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Home > Haunter's Lbrary > Marketing, Revenue & Ticket Sales > Event Publicity in 5 Steps

Special Event Publicity in Five Steps
By Michael Cruz, Member

Publicity program in five steps

Step 1. Determine what is newsworthy
Step 2. Write effective media releases
Step 3. Develop a media kit
Step 4. Utilize additional publicity tools/resources
Step 5. Track your efforts

The most effective means for setting up a publicity campaign is through the Five-Step program. Let's take a closer look at each one individually.


Step 1. Determine what is newsworthy
Living in the information age, it often appears everyone is vying for media attention. Major metropolitan newspapers typically receive over 15,000 news releases and announcements every week! Obviously, that's a tremendous amount of mail, and your materials will need to get their attention and make an instant impression.

You may ask, "how do I stand out in the crowd?" The best strategy is to carefully review all of the items regarding your event which the media may find interesting:

• Is this a first year (inaugural) event?
• Have you signed an agreement with a well-known celebrity?
• Are you using any unique special effects or new technology?
• Are you tying your event with any charitable organizations?
• Are there new or special attractions to experience?
• What makes your event different from the competition?


Since your news releases will need to reach different media outlets, you should establish a story which will be of interest or value to their specific audience. Determine what is newsworthy about your event, driving home each and every one of these points when speaking to editors and reporters. You not only have to do your own job, you have to help them with theirs as well. But in the end, you will be helping your haunt!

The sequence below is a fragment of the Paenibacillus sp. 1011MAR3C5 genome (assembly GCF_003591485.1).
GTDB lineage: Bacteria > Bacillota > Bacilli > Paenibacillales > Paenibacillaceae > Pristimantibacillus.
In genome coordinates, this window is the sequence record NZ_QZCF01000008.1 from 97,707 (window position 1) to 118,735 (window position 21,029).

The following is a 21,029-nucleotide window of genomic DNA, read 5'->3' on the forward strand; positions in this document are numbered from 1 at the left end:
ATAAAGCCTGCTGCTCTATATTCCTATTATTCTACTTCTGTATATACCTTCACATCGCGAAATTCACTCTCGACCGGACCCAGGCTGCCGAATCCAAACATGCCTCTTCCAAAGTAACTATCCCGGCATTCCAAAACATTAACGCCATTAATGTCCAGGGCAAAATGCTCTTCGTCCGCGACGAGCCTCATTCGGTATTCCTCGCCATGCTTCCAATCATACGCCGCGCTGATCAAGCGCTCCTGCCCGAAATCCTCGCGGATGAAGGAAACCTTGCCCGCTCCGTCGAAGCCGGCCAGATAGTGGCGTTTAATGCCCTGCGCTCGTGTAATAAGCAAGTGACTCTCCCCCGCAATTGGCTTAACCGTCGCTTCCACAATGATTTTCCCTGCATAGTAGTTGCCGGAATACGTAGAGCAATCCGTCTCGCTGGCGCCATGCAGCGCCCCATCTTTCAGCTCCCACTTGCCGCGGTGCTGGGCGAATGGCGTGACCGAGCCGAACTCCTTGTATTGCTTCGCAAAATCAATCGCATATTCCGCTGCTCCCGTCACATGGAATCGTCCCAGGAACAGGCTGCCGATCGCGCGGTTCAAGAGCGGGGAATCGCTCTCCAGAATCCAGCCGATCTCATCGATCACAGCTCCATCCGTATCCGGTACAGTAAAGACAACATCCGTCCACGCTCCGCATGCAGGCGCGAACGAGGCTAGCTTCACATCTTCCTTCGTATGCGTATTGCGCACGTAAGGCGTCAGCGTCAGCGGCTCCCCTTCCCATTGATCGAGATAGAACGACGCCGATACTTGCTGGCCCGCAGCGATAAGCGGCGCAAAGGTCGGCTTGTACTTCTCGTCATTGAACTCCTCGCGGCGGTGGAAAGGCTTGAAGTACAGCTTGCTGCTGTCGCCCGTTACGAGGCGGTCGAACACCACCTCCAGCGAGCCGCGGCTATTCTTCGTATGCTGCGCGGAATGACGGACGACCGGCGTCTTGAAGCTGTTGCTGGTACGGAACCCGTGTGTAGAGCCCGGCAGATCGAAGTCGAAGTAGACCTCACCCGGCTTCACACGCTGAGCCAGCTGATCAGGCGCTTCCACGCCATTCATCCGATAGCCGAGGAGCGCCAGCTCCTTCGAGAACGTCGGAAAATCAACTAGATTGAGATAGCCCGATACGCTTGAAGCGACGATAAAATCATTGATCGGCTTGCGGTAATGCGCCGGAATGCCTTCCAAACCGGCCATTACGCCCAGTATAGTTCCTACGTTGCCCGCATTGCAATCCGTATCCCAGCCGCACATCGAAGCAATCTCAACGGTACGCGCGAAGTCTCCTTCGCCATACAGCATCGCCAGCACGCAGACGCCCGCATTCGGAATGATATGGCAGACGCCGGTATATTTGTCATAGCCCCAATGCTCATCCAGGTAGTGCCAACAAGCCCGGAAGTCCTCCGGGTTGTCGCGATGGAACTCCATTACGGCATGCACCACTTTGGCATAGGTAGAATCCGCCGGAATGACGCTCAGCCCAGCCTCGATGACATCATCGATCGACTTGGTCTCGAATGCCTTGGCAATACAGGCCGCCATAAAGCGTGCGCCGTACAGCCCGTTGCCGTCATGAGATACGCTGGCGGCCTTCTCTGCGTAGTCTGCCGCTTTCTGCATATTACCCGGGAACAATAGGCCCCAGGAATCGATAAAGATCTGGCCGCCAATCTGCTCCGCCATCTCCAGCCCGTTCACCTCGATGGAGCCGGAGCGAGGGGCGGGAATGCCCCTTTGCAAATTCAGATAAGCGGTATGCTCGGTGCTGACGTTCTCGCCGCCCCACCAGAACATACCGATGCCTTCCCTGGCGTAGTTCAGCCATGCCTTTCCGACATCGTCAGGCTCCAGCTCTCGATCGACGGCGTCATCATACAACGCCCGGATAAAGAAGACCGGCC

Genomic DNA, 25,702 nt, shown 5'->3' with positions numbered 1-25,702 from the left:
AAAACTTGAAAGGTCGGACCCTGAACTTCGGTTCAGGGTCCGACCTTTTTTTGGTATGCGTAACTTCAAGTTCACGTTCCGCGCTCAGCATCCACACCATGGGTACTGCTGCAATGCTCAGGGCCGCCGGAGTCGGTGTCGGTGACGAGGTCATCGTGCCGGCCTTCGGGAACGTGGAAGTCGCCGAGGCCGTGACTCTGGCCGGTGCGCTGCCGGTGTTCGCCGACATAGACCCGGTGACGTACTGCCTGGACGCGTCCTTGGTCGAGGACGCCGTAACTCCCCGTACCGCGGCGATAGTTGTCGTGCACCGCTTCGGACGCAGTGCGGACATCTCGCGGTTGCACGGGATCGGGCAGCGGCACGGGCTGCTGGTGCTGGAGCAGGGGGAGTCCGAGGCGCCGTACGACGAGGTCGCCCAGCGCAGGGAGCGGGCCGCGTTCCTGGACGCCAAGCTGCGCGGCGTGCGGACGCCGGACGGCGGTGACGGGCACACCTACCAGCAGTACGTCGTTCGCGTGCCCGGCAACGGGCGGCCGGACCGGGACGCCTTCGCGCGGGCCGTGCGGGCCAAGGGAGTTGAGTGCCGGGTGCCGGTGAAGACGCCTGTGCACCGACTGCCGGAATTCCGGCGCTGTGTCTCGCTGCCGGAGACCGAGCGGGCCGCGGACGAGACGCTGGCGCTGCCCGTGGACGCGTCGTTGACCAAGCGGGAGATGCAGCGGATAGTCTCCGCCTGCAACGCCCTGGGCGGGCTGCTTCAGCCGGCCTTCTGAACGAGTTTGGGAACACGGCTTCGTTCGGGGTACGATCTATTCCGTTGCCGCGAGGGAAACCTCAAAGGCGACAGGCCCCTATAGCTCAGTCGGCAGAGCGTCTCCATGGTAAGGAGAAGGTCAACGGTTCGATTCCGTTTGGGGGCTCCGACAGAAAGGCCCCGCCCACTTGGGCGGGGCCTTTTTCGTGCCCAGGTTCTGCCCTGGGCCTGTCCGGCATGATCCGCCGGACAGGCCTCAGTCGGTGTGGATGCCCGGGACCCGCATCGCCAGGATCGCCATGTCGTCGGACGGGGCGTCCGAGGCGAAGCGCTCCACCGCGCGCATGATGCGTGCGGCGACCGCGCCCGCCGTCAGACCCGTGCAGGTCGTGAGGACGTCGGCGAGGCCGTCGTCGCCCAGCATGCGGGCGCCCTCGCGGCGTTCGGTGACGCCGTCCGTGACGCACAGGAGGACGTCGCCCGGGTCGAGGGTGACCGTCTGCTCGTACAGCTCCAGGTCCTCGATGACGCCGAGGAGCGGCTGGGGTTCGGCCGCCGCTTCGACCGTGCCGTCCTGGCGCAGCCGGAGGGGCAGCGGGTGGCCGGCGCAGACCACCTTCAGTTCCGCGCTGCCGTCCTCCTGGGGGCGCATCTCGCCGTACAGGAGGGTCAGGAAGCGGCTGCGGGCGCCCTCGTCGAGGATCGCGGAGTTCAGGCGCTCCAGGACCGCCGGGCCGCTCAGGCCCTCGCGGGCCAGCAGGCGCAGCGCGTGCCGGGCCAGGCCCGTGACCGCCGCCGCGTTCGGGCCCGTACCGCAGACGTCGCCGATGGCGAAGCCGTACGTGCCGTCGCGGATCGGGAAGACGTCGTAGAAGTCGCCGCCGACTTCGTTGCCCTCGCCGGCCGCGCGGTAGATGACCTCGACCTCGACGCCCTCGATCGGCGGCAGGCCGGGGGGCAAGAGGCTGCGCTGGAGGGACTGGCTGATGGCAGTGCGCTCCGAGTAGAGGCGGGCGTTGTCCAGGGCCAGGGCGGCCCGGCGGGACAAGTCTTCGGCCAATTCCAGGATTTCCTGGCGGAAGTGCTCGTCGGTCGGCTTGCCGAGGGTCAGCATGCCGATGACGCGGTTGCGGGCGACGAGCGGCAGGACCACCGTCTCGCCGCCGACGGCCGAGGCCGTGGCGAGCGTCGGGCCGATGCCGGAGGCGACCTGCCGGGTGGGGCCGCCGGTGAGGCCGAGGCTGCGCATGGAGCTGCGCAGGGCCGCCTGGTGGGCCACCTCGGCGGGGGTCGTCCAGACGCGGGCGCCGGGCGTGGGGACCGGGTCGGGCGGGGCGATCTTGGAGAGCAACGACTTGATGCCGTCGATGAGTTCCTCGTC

You must learn to think like an editor, sorting which stories will be used. Assignment editors (both print and electronic), must see the potential news value in virtually everything which comes to their attention. Think of all the reasons why your event is unusual, fun, thought-provoking, exciting, etc. Then go to the media and explain why your story deserves coverage.


Step 2. Write effective media releases
One of the most important tools for communicating with your audience is the media release. This area needs to be handled with extreme caution because hastily written, or a sloppy media release can be detrimental to the positive image you want to project. You can avoid this common mistake by learning the basics.

There are industry standards for crafting media statements. Editors are inundated with dozens of such releases every day, your chances of receiving coverage rest heavily on first impressions. This is why you must present yourself as a professional, especially if it is your first-time.

Here are some simple hints to look like a pro: Provide the essential who, what, when, where, why and how in the first two paragraphs. Also list a contact name and phone number in case additional information is needed.

• Keep your release brief, concise, and to the point.
• Have a reliable person proofread your release.
• Send a "thank you" letter or card to those editors who agree to give you coverage.


Do not under any circumstances:

• Ask editors for copies of the article.
• Hand write your release (one of the sure signs of an amateur).
• Promise to advertise if the editor gives you coverage.

Step 3. Develop a media kit
Once you have an understanding of the basic media release, the next step is to develop your media kit. Simply put, a media kit is a compilation of all the newsworthy information distributed to the press. Include all pertinent information regarding your event, include photos and details regarding potential interviews.